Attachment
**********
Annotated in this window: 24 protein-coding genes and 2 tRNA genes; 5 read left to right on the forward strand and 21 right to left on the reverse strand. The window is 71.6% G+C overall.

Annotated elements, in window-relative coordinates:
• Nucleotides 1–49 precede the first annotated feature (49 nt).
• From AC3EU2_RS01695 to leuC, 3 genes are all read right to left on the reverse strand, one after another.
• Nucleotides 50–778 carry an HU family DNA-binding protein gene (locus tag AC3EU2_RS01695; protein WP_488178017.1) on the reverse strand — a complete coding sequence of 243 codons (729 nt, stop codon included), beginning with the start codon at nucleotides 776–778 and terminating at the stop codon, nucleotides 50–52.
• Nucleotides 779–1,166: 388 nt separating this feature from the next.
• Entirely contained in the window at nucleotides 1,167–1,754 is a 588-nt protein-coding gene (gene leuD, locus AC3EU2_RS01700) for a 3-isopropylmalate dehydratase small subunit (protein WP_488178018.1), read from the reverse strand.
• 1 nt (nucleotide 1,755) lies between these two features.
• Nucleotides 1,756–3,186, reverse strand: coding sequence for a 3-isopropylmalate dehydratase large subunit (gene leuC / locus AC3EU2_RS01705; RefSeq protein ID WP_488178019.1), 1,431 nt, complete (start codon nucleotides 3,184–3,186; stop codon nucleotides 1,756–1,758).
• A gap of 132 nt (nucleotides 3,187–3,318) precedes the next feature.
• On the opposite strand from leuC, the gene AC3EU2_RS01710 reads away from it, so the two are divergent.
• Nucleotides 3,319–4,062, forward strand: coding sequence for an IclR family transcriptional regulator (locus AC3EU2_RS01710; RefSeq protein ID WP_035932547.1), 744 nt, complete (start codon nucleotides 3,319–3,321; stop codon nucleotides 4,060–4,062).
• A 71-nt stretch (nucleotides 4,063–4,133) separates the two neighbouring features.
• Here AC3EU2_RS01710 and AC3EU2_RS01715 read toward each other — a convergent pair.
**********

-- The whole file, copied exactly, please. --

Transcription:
Annotated in this window: 24 protein-coding genes and 2 tRNA genes; 5 read left to right on the forward strand and 21 right to left on the reverse strand. The window is 71.6% G+C overall.

Annotated elements, in window-relative coordinates:
• Nucleotides 1–49 precede the first annotated feature (49 nt).
• From AC3EU2_RS01695 to leuC, 3 genes are all read right to left on the reverse strand, one after another.
• Nucleotides 50–778 carry an HU family DNA-binding protein gene (locus tag AC3EU2_RS01695; protein WP_488178017.1) on the reverse strand — a complete coding sequence of 243 codons (729 nt, stop codon included), beginning with the start codon at nucleotides 776–778 and terminating at the stop codon, nucleotides 50–52.
• Nucleotides 779–1,166: 388 nt separating this feature from the next.
• Entirely contained in the window at nucleotides 1,167–1,754 is a 588-nt protein-coding gene (gene leuD, locus AC3EU2_RS01700) for a 3-isopropylmalate dehydratase small subunit (protein WP_488178018.1), read from the reverse strand.
• 1 nt (nucleotide 1,755) lies between these two features.
• Nucleotides 1,756–3,186, reverse strand: coding sequence for a 3-isopropylmalate dehydratase large subunit (gene leuC / locus AC3EU2_RS01705; RefSeq protein ID WP_488178019.1), 1,431 nt, complete (start codon nucleotides 3,184–3,186; stop codon nucleotides 1,756–1,758).
• A gap of 132 nt (nucleotides 3,187–3,318) precedes the next feature.
• On the opposite strand from leuC, the gene AC3EU2_RS01710 reads away from it, so the two are divergent.
• Nucleotides 3,319–4,062, forward strand: coding sequence for an IclR family transcriptional regulator (locus AC3EU2_RS01710; RefSeq protein ID WP_035932547.1), 744 nt, complete (start codon nucleotides 3,319–3,321; stop codon nucleotides 4,060–4,062).
• A 71-nt stretch (nucleotides 4,063–4,133) separates the two neighbouring features.
• Here AC3EU2_RS01710 and AC3EU2_RS01715 read toward each other — a convergent pair.